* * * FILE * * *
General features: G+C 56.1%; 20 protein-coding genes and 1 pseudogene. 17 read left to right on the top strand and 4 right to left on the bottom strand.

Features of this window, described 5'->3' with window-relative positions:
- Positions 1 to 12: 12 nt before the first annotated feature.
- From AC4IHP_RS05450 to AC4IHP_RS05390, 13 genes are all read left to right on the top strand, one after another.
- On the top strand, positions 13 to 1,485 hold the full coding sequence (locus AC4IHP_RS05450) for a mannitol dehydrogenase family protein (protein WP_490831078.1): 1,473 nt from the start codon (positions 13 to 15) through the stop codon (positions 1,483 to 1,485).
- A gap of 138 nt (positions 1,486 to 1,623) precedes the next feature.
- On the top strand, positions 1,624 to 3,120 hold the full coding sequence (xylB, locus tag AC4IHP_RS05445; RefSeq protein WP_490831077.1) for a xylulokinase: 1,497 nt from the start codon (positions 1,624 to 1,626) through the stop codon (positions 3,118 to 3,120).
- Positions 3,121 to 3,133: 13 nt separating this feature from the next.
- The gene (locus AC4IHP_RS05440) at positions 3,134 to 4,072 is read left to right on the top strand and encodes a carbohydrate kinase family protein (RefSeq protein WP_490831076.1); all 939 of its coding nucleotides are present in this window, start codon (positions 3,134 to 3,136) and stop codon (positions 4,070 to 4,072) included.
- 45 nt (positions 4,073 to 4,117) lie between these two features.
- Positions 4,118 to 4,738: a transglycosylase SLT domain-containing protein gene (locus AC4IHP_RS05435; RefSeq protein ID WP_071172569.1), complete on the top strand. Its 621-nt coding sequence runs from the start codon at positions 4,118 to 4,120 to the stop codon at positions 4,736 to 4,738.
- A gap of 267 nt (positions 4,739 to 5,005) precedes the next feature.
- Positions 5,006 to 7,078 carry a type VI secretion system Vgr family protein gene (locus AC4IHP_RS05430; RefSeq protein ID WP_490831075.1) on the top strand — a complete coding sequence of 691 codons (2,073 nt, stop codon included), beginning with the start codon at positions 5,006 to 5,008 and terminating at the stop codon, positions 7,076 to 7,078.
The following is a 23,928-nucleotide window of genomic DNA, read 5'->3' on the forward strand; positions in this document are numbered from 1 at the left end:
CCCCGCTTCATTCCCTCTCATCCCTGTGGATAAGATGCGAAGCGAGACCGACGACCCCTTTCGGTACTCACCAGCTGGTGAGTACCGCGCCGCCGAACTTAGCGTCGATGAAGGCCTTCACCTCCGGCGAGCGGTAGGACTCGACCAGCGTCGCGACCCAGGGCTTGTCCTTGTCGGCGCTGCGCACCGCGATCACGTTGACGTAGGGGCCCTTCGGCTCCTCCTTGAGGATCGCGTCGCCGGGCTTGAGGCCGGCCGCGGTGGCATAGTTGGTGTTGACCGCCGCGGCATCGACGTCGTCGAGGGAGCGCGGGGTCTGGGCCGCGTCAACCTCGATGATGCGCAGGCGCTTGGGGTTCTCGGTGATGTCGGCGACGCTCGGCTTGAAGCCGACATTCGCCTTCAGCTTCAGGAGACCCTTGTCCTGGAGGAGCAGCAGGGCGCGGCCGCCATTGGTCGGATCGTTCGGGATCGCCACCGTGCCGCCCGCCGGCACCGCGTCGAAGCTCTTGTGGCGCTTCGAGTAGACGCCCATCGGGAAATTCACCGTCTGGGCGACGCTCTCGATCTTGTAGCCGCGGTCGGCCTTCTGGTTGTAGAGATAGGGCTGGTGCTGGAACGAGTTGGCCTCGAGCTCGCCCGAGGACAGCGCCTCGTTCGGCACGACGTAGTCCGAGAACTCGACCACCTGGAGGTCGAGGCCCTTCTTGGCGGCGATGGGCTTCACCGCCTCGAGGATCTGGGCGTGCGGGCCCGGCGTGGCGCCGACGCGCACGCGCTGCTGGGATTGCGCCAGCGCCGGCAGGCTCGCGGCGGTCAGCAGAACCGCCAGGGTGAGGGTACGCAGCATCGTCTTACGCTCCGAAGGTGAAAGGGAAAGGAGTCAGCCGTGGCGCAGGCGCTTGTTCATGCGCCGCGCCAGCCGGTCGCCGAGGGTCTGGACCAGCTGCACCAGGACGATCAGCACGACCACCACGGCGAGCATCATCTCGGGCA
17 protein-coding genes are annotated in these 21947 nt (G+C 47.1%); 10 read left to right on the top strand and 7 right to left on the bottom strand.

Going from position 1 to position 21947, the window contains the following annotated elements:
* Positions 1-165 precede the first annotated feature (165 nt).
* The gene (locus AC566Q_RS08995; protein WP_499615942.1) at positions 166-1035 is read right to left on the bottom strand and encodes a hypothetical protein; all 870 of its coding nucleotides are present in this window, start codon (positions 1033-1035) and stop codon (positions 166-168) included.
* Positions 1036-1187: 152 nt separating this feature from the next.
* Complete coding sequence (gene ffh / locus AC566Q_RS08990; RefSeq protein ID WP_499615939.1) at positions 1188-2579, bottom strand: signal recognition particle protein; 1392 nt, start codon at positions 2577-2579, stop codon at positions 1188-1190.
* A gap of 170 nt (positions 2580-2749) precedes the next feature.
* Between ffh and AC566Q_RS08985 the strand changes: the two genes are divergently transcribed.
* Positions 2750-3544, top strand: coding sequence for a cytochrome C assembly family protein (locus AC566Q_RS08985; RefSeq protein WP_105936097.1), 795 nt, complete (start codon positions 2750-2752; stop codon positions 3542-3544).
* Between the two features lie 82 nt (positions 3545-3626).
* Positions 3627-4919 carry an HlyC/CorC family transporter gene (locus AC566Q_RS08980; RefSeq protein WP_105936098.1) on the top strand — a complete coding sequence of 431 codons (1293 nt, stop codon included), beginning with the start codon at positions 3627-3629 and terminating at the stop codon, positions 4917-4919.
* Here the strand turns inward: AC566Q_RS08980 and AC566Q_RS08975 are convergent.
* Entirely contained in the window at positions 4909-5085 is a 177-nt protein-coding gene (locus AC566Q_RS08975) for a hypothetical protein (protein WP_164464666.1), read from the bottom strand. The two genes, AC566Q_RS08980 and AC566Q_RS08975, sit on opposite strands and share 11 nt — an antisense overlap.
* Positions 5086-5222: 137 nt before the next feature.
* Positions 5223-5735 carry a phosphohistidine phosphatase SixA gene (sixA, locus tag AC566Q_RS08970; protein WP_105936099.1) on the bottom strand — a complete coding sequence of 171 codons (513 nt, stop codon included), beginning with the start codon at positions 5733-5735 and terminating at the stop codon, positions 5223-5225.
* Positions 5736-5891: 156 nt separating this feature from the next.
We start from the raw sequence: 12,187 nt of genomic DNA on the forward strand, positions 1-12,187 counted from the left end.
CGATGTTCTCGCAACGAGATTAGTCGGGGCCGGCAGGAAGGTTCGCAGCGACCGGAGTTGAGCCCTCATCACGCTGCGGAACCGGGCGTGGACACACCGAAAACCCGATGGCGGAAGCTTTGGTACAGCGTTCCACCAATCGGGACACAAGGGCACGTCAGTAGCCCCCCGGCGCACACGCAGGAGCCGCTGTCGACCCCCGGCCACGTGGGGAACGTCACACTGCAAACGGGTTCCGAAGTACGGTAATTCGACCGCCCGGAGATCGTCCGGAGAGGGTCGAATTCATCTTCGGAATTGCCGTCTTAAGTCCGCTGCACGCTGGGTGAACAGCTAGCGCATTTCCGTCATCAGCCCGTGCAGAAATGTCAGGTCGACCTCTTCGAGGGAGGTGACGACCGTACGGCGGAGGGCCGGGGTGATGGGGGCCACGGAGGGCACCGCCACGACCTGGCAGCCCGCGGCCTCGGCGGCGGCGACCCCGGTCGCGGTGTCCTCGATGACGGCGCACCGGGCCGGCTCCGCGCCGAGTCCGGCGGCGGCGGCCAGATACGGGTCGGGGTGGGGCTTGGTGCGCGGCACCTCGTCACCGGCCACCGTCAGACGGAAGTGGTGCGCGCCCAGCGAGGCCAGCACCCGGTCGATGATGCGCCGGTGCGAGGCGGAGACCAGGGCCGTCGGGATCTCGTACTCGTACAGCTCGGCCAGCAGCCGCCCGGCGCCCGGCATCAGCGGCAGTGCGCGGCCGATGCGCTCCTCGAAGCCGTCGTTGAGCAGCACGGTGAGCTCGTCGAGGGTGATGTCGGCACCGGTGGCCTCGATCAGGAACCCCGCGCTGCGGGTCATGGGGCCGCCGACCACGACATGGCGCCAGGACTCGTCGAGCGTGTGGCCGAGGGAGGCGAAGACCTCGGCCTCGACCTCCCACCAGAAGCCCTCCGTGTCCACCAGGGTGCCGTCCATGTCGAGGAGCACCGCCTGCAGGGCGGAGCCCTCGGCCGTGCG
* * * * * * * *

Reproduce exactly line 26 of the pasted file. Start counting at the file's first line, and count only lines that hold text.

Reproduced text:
* Positions 3627-4919 carry an HlyC/CorC family transporter gene (locus AC566Q_RS08980; RefSeq protein WP_105936098.1) on the top strand — a complete coding sequence of 431 codons (1293 nt, stop codon included), beginning with the start codon at positions 3627-3629 and terminating at the stop codon, positions 4917-4919.